Linda is still recovering but has improved at the time of this article. Looking back, she admits the time experiencing incapacity from the other side was “a good lesson.”

Out of the Storm

Sisters in the Storm: For Moms of Mentally Ill Adult Children was released on May 1, 2022. Linda can’t help but view the moment as surreal. The novel has already earned multiple 5-star reviews on Amazon and Goodreads, and upon its debut, it trended at #1 in the Kindle Books “schizophrenia” topic. The latter is almost ironic given how Linda couldn’t so simply categorize her work.

“What other books out there are comparable?” she asks. The answer? “None.”

The lingering effects of her illness delayed a launch party and additional website content, but Linda believes she’s moving at the speed she’s meant to. The twisting roads of her life prove as much. She hopes Sisters will affect enough mothers’ lives to become a New York Times bestseller; any fame or money from success doesn’t matter.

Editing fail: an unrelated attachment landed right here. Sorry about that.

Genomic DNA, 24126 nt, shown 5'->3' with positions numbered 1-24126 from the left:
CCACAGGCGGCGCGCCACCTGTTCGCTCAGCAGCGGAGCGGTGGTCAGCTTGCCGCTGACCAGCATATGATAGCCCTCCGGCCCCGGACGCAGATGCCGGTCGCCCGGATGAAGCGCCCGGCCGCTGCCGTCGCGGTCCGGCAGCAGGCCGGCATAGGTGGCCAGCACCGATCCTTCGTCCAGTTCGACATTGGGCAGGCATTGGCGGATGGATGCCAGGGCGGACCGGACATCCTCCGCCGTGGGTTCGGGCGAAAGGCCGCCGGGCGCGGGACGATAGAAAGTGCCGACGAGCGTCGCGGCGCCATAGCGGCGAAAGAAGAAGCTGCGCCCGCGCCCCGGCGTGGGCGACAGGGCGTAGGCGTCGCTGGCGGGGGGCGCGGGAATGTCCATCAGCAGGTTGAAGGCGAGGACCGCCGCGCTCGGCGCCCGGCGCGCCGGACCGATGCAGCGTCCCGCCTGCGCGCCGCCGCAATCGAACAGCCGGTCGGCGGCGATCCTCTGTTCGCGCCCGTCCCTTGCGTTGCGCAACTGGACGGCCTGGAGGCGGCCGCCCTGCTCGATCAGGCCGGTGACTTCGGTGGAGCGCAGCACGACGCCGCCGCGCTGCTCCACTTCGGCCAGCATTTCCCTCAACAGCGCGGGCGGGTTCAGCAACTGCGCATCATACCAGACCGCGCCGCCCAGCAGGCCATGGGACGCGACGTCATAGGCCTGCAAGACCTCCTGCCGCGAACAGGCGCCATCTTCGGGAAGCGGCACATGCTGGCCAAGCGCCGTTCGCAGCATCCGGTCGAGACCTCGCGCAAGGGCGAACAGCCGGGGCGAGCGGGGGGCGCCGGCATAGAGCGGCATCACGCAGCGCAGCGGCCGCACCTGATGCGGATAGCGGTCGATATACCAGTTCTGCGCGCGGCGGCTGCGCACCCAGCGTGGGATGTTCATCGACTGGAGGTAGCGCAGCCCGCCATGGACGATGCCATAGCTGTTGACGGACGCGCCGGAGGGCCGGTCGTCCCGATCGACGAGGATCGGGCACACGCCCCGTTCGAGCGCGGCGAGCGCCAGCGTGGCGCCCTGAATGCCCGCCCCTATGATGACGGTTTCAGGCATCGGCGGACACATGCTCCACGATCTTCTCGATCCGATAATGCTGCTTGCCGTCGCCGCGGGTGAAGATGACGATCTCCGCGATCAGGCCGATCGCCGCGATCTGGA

As for her future otherwise, she may pursue another book about mental health when the time is right. The creative process with Nancy was as rewarding as it could be, and Linda knows she has more yet to give. Until then, she allows herself to feel peace in the moment and live the happy life everyone deserves and anyone can have.

Whom Can You Help?

Writing a powerful book is always possible. Is there a deeply personal story only you can tell? Do you want to use your expertise to affect individual or social change? Start your journey today by contacting The Book Professor® for more information.